A new state budget Gov. Brown proposed last week does not have a long-sought rate hike for CalSTRS, which is projected to run out of money in three decades. But the budget does call for talks with teachers, schools and others to work out a rate-hike plan.
Most California public pension funds have the power to raise annual employer rates when they need more money. The California State Teachers Retirement System, a century old this year, is an outlier that needs legislation to raise rates.
As lawmakers at the Capitol struggled with budget cuts during a deep economic recession, pleas for a CalSTRS rate increase were not acknowledged with a legislative hearing until last year.
Now the rate hike needed to project full CalSTRS funding in 30 years has ballooned to an additional $4.5 billion a year, nearly doubling the $6 billion received from current rates and a big bite from the $107 billion proposed state general fund.
The budget calls for a CalSTRS plan that would not be enacted until fiscal 2015-16 and then phased in over several years. Among the issues is whether the rate hike would be part of the Proposition 98 school-funding guarantee.
Another issue is how the rate hike would be split among the three CalSTRS contributors. The state currently contributes 5 percent of pay, school districts and community colleges 8.25 percent of pay, and teachers 8 percent of pay.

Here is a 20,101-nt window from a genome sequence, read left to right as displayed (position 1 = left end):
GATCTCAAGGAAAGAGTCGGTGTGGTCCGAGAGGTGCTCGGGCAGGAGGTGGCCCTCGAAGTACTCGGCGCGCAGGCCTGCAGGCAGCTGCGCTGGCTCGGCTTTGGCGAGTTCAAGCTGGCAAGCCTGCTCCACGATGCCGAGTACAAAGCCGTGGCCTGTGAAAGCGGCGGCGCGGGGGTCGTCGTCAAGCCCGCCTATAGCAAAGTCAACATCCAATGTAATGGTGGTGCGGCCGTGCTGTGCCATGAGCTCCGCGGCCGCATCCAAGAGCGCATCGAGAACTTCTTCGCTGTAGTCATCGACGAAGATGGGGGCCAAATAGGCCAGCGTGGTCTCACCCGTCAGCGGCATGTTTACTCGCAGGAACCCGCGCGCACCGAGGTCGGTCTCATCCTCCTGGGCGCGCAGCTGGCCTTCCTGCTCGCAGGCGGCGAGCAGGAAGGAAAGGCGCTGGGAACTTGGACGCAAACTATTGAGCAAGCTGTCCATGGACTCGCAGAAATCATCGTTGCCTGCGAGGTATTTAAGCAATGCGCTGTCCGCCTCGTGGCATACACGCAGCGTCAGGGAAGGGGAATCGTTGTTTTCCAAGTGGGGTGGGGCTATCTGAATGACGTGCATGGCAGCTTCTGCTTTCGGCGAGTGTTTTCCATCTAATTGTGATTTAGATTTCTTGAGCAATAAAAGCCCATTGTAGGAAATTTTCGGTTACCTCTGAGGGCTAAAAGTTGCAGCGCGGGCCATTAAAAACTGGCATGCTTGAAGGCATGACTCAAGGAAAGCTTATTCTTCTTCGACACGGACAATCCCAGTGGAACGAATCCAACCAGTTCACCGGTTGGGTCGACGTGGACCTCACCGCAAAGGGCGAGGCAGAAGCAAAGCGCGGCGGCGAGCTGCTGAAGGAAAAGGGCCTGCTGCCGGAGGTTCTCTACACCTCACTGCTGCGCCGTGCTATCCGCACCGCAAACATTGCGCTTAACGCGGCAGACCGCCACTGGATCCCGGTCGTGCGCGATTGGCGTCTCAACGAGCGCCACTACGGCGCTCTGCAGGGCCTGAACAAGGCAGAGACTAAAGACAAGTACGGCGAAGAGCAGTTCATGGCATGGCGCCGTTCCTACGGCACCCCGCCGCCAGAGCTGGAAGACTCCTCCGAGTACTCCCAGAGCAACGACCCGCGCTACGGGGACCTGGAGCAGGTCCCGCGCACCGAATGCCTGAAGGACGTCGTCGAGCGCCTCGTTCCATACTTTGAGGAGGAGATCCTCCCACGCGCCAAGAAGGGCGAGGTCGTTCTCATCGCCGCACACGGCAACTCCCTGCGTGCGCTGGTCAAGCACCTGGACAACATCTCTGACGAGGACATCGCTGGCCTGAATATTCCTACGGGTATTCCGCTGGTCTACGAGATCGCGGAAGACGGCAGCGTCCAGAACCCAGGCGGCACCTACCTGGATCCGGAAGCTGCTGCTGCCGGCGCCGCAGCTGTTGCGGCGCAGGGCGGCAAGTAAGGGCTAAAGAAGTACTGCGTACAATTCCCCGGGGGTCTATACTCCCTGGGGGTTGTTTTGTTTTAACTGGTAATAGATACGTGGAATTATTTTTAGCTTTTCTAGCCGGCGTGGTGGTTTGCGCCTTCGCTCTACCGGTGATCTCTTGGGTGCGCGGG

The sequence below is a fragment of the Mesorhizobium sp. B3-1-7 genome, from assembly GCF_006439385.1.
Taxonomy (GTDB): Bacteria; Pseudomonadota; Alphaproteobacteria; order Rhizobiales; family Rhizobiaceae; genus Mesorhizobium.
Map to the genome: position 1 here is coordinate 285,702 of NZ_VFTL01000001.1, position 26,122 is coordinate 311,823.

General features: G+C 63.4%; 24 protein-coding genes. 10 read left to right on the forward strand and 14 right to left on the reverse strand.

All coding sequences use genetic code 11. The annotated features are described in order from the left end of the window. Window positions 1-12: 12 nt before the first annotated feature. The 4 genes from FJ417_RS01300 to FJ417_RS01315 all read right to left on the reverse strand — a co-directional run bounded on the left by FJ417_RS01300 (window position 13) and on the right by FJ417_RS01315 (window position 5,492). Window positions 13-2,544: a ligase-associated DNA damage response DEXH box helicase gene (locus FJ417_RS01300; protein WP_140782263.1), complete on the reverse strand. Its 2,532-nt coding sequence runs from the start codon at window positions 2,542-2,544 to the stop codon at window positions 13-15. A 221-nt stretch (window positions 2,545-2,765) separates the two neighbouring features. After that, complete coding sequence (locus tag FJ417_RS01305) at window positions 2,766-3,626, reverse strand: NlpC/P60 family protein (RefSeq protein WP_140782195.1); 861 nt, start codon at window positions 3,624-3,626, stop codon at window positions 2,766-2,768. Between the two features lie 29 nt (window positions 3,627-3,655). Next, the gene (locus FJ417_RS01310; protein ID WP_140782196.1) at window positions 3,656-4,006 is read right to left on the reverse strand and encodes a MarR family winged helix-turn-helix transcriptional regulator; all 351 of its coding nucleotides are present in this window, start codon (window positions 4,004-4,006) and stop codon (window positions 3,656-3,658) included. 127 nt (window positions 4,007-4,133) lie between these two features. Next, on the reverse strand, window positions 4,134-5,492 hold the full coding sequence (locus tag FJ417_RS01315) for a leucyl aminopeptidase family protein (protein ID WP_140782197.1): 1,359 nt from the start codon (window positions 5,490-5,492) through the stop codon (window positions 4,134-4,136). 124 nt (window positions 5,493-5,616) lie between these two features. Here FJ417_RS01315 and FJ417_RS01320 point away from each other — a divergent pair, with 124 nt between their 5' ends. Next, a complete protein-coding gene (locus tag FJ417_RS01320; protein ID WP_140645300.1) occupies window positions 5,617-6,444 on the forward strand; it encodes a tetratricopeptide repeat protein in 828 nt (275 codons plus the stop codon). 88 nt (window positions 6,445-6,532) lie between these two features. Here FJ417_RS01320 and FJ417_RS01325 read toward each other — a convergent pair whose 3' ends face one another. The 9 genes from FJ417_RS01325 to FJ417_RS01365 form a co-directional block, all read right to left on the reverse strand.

The governor’s proposed budget said the long-term role of the state as a CalSTRS contributor “should be evaluated.” An end to direct state funding might open a discussion about whether CalSTRS should be given the power to raise employer rates.
“I’ve set forth a period of time to meet with all the stakeholders and work it through,” Brown said at a news conference. “It’s going to be daunting. It has to be done, and sometimes it’s hard to get things done until people really see the disaster ahead.”
“If the Legislature can do it this year, fine,” he said. “I think it’s going to take a little longer. But I am fully committed to it. I certainly want to reserve the fiscal capacity in our budget, so that we are able to pay it when we can afford the agreement.”
Hit hard by the recession like other pension funds, the CalSTRS investment portfolio dropped to $112 billion in 2009 and only recently climbed back to about $180 billion, the pre-crash peak reached more than six years ago in 2007.